The question of hazard trees often comes up during site development. The conditions existing on a particular site and the specific tree characteristics dictate the hazard potential present. The erosion control values of a tree on bluff properties are an additional consideration in determining whether a tree should be removed or pruned.
Two major considerations contribute to the hazard present. First, a determination of the nature, probability, and severity of a failure must be made. Second, the worst-case damage resulting from a potential failure should be determined. For example, even if a tree is in poor shape with a broken top, an old unhealed trunk wound and perhaps other defects, if it will not cause property damage or personal injury when it falls, it is not a hazard. Conversely, if a tree is healthy and sound but has a large heavy branch overhanging a bedroom or nursery it could be a hazard and the limb should be removed. Remember Bigleaf maple's tendency to drop branches.
If a potentially hazardous situation exists and you cannot decide what to do, contact a qualified arborist or other competent person. Be sure to explain your concern regarding the stability of the site.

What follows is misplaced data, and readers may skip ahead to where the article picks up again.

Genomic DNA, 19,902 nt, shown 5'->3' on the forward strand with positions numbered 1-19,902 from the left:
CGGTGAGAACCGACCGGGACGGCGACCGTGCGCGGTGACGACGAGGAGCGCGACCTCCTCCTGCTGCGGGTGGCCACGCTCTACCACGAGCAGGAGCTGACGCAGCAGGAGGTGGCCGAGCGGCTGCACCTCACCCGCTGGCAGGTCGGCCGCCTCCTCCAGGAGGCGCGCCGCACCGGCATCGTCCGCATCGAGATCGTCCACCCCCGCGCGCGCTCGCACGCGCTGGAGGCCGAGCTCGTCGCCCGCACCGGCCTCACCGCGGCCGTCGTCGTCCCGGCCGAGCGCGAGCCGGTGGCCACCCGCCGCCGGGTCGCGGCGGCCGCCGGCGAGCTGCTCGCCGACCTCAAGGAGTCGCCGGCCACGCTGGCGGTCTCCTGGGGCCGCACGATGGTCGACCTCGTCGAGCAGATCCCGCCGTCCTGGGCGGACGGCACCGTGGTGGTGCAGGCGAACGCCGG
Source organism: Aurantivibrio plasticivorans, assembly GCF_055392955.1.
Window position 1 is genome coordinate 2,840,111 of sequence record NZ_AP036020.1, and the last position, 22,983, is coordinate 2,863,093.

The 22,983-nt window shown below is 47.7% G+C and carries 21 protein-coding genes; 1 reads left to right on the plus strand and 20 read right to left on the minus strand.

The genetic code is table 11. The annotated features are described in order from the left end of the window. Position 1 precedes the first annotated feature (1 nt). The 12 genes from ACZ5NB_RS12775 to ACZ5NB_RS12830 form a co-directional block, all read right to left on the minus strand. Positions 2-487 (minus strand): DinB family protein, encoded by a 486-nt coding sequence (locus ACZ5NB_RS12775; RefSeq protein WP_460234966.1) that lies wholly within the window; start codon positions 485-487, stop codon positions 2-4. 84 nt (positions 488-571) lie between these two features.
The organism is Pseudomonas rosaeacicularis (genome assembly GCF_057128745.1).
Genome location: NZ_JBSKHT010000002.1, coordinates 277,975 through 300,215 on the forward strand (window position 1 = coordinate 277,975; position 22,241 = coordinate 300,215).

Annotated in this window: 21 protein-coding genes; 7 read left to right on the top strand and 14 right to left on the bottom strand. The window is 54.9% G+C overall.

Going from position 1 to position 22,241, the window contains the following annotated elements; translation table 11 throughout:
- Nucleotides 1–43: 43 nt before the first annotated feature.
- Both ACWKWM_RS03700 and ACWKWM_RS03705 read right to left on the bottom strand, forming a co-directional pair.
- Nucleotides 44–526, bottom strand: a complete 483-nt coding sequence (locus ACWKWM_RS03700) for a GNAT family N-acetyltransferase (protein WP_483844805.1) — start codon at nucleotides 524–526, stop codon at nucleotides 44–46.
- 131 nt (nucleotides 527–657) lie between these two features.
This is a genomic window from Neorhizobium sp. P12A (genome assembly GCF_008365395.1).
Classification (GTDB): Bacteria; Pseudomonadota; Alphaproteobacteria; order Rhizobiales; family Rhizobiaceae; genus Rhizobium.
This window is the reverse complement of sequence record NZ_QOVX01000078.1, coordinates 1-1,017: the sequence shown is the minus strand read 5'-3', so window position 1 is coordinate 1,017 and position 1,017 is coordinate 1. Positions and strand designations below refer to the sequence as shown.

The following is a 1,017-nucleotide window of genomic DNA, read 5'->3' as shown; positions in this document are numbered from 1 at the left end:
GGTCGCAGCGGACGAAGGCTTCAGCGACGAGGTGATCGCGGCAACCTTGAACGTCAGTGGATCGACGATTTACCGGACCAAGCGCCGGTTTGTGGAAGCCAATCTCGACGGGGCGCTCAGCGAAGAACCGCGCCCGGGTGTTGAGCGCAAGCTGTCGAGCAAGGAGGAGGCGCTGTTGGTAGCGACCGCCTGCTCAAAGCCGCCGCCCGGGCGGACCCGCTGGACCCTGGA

Note regarding snags: Snags are dead, standing trees. They have died for a variety of reasons: old age, insect attack, disease, past disturbances. In the case of conifers, they are seldom a blowdown hazard and may persist for many years. (Large conifer snags can remain standing for as long as 100 years.) They offer nesting and perching sites for many wildlife and bird species, including Bald eagles. If they are located so as not to constitute a hazard to structures, they should be retained. Smaller conifers and most hardwood trees will not last nearly as long (madrone and oak are exceptions). Generally snags will not be a threat to bank stability.
Often, properties already have problems resulting from past practices like those described in the Introduction. There are many ways that low-cost solutions using vegetation can be implemented. A companion volume to this guide dealing specifically with the use of vegetation to control erosion is available from the Washington State Department of Ecology. Ask for Slope Stabilization and Erosion Control Using Vegetation.